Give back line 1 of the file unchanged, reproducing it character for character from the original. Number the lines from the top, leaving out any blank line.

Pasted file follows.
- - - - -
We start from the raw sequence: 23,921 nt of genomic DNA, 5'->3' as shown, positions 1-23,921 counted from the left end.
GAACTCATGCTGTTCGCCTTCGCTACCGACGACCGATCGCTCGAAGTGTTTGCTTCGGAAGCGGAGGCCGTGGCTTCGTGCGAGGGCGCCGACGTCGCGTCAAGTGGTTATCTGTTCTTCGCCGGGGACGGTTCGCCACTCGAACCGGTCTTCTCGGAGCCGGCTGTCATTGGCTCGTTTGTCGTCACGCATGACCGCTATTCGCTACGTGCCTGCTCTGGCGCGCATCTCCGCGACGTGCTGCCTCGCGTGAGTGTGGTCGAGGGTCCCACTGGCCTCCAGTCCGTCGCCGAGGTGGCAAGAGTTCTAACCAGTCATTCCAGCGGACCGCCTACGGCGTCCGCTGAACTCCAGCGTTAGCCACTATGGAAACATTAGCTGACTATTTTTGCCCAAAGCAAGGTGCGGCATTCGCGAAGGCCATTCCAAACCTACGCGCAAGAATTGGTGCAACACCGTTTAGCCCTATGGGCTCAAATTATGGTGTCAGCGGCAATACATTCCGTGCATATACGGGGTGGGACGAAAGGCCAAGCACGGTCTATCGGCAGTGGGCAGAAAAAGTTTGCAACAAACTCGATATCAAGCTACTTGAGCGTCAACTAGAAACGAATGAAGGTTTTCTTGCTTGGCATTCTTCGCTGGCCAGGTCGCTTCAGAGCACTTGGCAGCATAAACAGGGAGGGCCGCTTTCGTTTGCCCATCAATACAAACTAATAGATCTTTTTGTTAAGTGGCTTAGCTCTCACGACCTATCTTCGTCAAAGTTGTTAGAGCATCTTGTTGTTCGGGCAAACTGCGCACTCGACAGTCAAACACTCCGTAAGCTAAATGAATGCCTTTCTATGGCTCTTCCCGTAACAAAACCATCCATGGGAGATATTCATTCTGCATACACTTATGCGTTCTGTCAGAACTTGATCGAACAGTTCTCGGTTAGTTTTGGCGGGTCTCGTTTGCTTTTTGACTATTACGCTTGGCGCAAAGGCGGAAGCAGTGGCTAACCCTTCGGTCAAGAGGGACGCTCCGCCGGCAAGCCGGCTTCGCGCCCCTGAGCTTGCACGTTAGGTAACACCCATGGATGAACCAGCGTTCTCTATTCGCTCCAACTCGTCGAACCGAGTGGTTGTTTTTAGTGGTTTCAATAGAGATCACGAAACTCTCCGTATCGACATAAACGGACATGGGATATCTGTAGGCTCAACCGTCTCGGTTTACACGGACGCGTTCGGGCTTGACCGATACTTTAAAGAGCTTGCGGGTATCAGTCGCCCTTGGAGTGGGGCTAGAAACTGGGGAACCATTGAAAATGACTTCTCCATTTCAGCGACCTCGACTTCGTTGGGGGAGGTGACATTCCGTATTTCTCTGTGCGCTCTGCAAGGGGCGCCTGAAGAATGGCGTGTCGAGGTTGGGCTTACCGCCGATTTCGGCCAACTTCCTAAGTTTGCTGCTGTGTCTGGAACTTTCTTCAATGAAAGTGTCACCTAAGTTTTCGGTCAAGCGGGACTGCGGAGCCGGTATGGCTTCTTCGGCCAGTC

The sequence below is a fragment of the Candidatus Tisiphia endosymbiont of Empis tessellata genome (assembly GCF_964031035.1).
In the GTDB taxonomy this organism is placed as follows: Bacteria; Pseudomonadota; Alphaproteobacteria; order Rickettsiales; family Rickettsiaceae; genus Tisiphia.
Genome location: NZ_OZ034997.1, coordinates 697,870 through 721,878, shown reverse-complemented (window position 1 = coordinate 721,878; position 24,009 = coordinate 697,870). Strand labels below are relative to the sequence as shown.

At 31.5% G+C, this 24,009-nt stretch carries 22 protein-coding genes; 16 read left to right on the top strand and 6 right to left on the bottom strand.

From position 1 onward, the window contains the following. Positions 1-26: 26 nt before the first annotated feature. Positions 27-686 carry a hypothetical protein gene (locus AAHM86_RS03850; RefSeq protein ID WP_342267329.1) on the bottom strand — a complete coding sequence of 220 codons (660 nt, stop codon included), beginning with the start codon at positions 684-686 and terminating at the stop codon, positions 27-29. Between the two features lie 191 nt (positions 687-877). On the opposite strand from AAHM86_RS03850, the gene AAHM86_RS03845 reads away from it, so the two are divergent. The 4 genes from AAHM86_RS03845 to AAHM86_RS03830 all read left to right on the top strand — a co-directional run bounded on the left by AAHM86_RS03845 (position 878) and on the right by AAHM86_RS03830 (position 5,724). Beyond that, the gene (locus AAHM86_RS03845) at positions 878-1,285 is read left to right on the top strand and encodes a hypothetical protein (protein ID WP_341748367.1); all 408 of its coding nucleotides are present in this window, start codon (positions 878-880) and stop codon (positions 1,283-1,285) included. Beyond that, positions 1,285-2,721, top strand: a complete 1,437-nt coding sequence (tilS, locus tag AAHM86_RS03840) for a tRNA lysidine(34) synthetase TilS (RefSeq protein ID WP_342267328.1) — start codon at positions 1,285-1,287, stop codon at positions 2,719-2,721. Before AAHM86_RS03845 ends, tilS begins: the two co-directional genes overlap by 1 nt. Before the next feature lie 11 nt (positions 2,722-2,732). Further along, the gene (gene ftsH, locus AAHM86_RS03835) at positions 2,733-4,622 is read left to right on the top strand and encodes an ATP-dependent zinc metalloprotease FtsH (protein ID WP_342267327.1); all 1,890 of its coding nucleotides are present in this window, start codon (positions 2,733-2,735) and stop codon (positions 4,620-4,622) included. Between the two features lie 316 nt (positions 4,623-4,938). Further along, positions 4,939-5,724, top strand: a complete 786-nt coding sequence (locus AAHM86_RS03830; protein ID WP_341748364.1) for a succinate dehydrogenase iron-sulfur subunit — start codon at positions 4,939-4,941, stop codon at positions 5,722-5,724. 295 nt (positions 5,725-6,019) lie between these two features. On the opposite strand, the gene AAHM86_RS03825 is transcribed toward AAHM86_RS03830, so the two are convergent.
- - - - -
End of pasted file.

We start from the raw sequence: 23,921 nt of genomic DNA, 5'->3' as shown, positions 1-23,921 counted from the left end.